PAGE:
A New Kind of Christianity: more responses

I really appreciate it when folks feel free to say “I don’t agree with you on everything” – but still can say that they gained something from my new book. That’s how I feel when I read others’ books: I never expect to agree with anyone on everything – I’m just glad when I can learn, be challenged, have my imagination stretched in some way.

I wanted to thank you for a New Kind of Christianity. Though I don’t agree with you on everything, this book really encouraged me. I have taken many things to heart and used them recently in my own ministry and seen many lives changed while the conversation opened. Also, I have used many of your thoughts on yahoo answers and received incredible feedback on how well people like the answers. I guess because my name isn’t Brian Mclaren the views are okay! (though I have been mass attacked by fundamentalists) Many people that are trying to find faith have been encouraged by what I have written and the credit goes all to you. Thanks again for writing this book. You have definitely impacted my life and ministry towards others.

Another reader writes:

I just want to tell you I appreciate the new book. I came out of the International Churches of Christ about seven years ago and you books have been a great help in my journey. Don’t let the negative stuff get you down. Many people don’t have the courage to say what they really believe. I believe you’re doing a good work.

The next writer overestimates how many emails I get … but I’m always grateful to get emails like this:

I basically never comment on blogs or write to authors, or write letters to editors, etc., but I felt somewhat compelled to email you regarding your book A New Kind of Christianity, even though I figure you have to get multiple hundreds of emails a day.
I bought this book on the day it was released based upon the emergent church net buzz surrounding it. I anticipated a cogent and comprehensive discussion of “what’s next” for Christianity, having recently finished Phylis Tickle’s book The Great Emergence. However, to be frank, in the days leading up to its release and in the days immediately following, there were so many acrimonious posts going back and forth from all camps that I was a bit turned off to the whole scene. So, I let it sit on my desk, afraid to read it, worried that it would not be what I was hoping for, but instead that it would be mostly a rant against the religious establishment.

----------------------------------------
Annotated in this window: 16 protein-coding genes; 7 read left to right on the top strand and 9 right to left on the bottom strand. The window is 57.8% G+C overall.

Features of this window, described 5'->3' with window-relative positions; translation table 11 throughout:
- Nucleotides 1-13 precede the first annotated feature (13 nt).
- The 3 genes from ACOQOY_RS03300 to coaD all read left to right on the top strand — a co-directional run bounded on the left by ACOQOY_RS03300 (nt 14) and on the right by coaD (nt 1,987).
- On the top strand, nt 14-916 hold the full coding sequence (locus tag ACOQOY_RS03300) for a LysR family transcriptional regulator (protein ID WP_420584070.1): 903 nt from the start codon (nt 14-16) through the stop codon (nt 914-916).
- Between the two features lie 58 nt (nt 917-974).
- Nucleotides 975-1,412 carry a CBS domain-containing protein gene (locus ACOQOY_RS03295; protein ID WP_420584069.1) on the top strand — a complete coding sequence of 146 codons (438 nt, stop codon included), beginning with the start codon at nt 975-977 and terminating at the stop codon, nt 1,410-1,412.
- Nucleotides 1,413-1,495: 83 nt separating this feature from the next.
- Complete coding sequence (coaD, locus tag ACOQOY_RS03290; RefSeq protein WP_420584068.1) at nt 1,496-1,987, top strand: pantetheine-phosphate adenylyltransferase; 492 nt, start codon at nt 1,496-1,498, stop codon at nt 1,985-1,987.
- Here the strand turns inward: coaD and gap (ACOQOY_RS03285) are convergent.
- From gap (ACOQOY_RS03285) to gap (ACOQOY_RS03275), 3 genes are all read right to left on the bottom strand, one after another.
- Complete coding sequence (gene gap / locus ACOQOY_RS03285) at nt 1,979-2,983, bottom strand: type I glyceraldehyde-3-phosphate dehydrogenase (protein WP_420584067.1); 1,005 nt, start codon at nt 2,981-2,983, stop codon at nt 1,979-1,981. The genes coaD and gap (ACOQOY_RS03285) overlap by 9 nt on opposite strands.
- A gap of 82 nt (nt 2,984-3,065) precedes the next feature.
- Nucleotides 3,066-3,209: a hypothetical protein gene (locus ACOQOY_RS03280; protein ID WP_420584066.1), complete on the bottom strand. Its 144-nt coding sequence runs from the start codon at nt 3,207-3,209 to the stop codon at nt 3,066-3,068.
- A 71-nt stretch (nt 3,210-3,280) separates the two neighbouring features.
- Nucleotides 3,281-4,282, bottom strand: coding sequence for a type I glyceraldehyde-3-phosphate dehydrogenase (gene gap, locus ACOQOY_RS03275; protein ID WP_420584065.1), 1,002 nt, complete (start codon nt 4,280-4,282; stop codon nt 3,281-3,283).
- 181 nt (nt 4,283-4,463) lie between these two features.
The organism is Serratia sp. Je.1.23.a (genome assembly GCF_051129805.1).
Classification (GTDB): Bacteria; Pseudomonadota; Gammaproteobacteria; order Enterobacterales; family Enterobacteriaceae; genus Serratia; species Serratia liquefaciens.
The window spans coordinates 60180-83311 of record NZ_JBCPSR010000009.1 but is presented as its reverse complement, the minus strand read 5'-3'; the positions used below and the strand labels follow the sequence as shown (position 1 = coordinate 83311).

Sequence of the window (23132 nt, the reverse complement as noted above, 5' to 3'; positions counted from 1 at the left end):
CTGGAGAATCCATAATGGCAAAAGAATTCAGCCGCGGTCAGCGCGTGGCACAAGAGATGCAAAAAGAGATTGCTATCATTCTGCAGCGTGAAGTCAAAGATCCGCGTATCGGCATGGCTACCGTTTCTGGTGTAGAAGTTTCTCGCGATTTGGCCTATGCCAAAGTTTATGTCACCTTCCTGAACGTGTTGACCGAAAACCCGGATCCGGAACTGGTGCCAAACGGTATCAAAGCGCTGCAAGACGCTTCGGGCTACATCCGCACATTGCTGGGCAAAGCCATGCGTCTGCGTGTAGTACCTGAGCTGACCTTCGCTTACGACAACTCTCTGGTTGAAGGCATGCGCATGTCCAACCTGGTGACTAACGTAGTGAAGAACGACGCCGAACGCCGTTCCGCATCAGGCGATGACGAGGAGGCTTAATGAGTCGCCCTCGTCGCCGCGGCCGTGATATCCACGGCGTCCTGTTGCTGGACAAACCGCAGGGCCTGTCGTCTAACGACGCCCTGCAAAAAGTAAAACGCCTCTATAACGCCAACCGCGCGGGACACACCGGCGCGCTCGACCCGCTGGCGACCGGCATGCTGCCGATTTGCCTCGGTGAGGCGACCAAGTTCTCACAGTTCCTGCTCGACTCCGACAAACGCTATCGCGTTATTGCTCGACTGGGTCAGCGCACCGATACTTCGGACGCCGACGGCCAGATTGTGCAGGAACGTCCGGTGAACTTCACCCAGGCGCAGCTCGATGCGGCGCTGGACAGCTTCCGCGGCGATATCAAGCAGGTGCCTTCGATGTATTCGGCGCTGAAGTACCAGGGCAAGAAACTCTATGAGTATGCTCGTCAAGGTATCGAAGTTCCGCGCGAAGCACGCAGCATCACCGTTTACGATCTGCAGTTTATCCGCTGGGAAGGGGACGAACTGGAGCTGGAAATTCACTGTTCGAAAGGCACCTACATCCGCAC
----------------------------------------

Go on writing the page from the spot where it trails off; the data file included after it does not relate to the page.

Early this week, I saw an acquaintance carrying the book around, so I decided to at least flip through it so I could intelligently discuss it with him. In short, I consumed the majority of the book in about 8 hours of reading over two days. I was delighted to see many of my big questions thrown out on the table for discussion without fear, and without accusation. I can imagine the current firestorm surrounding many of the topics, but I found nothing in the writing style that should set open minded people off, only those with dogma to deconstruct.
So, coming from a fundamentalist, discipleship, evangelical, spirit filled, dogmatic background, I say, kudos to you for trying to start a dialog. In the past several years I have deconstructed my entire theology and now I have all this stuff laying all over the floor so to speak, and I am trying to put it back together in some sort of order. I will have to say however, that as I read the book, cognizant of my own unique (and unabashedly sympathetic) perspective, I could see how many mainstream Christians will never make it past their dogma. 10 years or less ago, I would have burned the book and cried “heretic” myself.
The game changer in my life that has lead me away from fundamentalism was the grace filled realization that the Gospel, the Good News, was primarily and significantly that God loves us. Just as we are and not as we should be. And the entire Bible narrative, including the incarnation, is about God trying to tell us this. With this as a backdrop, when you ask the question, “is God violent”, in light of many of the old testament stories, you have to question the interpretation of those stories instead of assume that God by nature a) has enemies he hates; b) kicks their butt on a regular basis; and c) encourages us to do the same.
Hopefully I have provided some encouragement. Thanks for writing.

Yes, this does provide encouragement, and I am thankful to you for writing. Perhaps some of the sincere folks who are crying “heretic” and burning the book now will similarly feel differently in ten years. A hopeful thought!